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Thursday, August 11, 2022

The healing power of resistance training

Weighing In At Laura Khoudari'S Home On July 5, 2022 In South Hadley, Mass.  (Vanessa Leroy/The New York Times)

Weighing in at Laura Khoudari’s home on July 5, 2022 in South Hadley, Mass. (Vanessa Leroy/The New York Times)

When Cheng Xue was serving in the Canadian Armed Forces as a paratrooper and infantry officer, he experienced several traumatic events in quick succession: his best friend and ally took his own life; A soldier under his command was injured during an exercise with ammunition and the father of a close friend was kidnapped.

She felt like the world was crashing around her except at the gym, where she was training for competitive Olympic weightlifting.

“The only thing that made me safe was weightlifting, because it was the only place where I felt safe,” says Xu, 32, who is now a doctoral student in Toronto. Surrounded by the jitters of weight, he slowly discovered what he describes as the “healing properties of resistance training.”

Psychologists have long recognized exercise as beneficial to mental health, and over the past decade, research has also shown that it can be an invaluable tool in dealing with post-traumatic stress disorder. Now, despite being associated with violent outbursts of power, a growing number of people experiencing trauma are finding that lifting weights is a balm. For many people, the healing powers of the sport are due to the fact that when trauma has left them feeling helpless, powerless and weak, lifting weights helps them feel stronger not only physically, but psychologically as well. Meets.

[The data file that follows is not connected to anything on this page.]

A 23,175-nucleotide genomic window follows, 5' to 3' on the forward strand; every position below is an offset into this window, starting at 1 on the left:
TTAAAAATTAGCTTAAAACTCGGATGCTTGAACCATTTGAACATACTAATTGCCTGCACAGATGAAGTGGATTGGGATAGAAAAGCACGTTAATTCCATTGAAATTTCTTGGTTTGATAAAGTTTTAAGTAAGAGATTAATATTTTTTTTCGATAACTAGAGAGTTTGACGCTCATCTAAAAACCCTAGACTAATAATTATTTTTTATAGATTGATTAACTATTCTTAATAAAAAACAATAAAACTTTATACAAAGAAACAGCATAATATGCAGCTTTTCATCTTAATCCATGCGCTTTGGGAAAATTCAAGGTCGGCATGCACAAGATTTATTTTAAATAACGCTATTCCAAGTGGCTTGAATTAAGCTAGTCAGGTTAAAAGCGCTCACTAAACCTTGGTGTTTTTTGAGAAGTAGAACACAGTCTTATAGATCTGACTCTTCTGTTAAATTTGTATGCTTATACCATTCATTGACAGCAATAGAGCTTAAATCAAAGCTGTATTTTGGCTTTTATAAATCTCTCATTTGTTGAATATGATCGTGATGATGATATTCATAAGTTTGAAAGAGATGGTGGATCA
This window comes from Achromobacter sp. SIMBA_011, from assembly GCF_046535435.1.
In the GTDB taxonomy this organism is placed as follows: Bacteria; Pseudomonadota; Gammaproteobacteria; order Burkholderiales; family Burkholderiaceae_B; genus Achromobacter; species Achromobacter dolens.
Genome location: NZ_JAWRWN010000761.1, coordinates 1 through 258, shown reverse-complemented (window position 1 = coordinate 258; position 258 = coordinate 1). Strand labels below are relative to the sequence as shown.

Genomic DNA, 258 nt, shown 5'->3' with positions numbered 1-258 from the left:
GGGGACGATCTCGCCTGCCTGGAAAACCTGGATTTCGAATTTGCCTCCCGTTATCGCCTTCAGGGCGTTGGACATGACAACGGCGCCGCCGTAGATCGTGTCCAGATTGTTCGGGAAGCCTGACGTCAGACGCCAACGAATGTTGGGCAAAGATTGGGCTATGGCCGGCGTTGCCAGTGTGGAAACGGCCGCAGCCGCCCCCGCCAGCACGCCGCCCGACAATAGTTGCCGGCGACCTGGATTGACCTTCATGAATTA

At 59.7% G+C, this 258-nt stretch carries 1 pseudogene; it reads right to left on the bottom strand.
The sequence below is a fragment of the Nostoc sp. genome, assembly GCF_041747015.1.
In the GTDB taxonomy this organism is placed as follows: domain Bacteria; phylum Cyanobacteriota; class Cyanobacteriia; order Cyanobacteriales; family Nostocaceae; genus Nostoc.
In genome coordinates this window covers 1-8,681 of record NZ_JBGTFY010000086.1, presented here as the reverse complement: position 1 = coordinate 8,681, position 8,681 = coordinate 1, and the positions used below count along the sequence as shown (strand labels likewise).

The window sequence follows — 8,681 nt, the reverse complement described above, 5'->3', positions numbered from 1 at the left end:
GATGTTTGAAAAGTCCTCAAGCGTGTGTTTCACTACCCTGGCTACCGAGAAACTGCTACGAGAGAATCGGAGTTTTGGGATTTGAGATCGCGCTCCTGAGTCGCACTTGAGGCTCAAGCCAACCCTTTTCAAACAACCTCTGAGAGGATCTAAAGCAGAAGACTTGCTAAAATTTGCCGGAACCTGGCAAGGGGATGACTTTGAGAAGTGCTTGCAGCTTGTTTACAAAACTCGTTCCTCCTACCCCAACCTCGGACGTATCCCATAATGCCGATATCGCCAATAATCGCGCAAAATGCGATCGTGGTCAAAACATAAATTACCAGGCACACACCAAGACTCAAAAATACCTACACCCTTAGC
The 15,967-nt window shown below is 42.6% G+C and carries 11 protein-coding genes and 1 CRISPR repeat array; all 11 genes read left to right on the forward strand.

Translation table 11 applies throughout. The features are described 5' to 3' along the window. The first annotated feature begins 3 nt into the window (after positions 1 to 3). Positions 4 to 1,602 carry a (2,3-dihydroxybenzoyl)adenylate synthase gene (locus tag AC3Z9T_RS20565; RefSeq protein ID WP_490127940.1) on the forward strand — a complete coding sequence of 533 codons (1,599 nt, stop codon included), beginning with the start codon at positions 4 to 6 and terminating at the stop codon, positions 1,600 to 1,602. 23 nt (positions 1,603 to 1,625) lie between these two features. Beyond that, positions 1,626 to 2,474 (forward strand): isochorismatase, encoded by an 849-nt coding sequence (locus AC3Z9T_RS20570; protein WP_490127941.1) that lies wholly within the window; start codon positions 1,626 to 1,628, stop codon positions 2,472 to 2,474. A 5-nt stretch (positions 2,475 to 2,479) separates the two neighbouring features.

Laura Khoudari Lifts Weights At Her Home On July 5, 2022 In South Hadley, Mass.  (Vanessa Leroy/The New York Times)

Laura Khoudari lifts weights at her home on July 5, 2022 in South Hadley, Mass. (Vanessa Leroy/The New York Times)

“Lifting weights gave me a sense of agency,” Xu said. “It gave me a sense of control.” And, over time, that’s what helped her recover.

learn to go backwards

People with traumatic experiences have long turned to the weight room, fueled by the promise of increased physical strength. But in general these lifters have received little guidance on how to train in a way that supports their recovery and mental health. Lifters have also had to navigate an exercise culture that often glorifies a “no pain, no gain” approach that emphasizes performance and physical appearance rather than long-term wellness.

“There’s a lot of toxic masculinity in resistance training,” said James Whitworth, an exercise physiologist and health scientist at the National Center for Posttraumatic Stress Disorder and an assistant professor at Boston University School of Medicine, as well as disabled combat veteran.

But as more people of all genders and abilities discover the benefits of resistance training, the weightlifting community is becoming more inclusive and expanding. Mental health groups have also begun to formalize weightlifting as a therapeutic tool and begin educating trainers on how to train for clients living with physical and psychological trauma. Also, the scientific community is beginning to study why heavy lifting helps some people recover from trauma.

“There’s something about lifting weights and working out with resistance” that builds resilience, “not only in the mind, but in the body as well,” said Chelsea Haverly, a licensed clinical social worker and founder of Hope Ignited. , a Maryland-based organization dedicated to educating organizations and clinicians about trauma.